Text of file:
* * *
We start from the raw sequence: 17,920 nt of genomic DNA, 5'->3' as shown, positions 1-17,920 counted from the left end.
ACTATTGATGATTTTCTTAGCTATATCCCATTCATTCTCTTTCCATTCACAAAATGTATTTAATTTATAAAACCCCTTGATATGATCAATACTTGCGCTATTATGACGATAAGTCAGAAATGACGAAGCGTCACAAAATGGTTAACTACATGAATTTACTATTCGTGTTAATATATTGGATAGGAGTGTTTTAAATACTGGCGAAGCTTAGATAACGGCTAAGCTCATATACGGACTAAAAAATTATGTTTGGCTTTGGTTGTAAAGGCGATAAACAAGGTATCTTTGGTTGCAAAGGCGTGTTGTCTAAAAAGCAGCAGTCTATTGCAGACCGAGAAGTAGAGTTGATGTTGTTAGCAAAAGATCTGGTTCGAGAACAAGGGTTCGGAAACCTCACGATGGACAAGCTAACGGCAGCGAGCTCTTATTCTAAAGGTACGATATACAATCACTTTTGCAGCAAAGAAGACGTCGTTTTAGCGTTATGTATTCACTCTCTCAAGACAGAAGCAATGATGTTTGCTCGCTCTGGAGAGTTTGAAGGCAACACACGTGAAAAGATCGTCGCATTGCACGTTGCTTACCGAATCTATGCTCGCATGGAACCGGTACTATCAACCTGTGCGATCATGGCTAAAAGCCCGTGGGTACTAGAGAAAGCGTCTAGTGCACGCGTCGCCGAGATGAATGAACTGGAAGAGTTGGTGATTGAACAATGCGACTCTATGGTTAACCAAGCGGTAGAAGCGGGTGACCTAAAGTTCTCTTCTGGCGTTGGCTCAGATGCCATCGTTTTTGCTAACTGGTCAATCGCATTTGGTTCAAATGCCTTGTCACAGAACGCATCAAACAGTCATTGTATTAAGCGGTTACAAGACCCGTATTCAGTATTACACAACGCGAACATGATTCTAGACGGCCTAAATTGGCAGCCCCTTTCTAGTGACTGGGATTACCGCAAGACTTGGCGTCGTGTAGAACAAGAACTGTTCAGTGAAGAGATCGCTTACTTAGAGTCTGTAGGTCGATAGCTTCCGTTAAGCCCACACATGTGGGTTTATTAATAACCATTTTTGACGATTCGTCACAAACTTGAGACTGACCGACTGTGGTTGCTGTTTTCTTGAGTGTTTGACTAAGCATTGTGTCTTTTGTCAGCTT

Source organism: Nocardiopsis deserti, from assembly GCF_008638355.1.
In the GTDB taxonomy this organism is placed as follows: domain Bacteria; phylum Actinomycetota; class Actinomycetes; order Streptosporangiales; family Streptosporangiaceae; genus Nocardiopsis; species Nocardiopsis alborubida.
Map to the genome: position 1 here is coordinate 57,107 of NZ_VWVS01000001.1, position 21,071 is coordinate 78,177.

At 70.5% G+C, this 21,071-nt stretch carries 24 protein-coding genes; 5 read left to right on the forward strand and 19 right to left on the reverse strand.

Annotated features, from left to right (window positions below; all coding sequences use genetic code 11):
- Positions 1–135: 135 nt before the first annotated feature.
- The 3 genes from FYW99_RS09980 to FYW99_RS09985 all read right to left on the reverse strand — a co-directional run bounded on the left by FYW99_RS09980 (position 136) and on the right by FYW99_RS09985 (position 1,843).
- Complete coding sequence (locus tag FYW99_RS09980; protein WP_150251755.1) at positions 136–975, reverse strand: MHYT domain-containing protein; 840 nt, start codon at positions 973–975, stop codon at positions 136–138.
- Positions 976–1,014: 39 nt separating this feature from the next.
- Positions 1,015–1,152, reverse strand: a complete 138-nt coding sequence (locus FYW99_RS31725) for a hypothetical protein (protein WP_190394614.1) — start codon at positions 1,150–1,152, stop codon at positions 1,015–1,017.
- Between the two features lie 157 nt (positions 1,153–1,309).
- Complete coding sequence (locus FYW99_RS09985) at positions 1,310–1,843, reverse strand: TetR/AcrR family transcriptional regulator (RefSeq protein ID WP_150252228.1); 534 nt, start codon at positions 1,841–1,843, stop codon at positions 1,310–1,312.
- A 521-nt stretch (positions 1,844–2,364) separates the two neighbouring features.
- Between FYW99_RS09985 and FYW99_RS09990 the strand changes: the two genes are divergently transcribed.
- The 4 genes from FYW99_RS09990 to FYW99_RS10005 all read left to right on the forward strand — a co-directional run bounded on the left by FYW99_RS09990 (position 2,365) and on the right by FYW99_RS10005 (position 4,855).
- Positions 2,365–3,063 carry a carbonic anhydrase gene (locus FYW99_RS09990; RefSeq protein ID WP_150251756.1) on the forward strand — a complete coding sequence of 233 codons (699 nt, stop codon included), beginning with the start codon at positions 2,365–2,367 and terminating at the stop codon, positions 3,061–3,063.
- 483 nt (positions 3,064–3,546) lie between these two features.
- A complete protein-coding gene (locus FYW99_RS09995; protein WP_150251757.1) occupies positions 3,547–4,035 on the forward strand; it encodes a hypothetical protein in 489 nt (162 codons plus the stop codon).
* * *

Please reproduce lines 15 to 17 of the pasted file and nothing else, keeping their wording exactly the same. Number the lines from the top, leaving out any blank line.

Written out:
- A 521-nt stretch (positions 1,844–2,364) separates the two neighbouring features.
- Between FYW99_RS09985 and FYW99_RS09990 the strand changes: the two genes are divergently transcribed.
- The 4 genes from FYW99_RS09990 to FYW99_RS10005 all read left to right on the forward strand — a co-directional run bounded on the left by FYW99_RS09990 (position 2,365) and on the right by FYW99_RS10005 (position 4,855).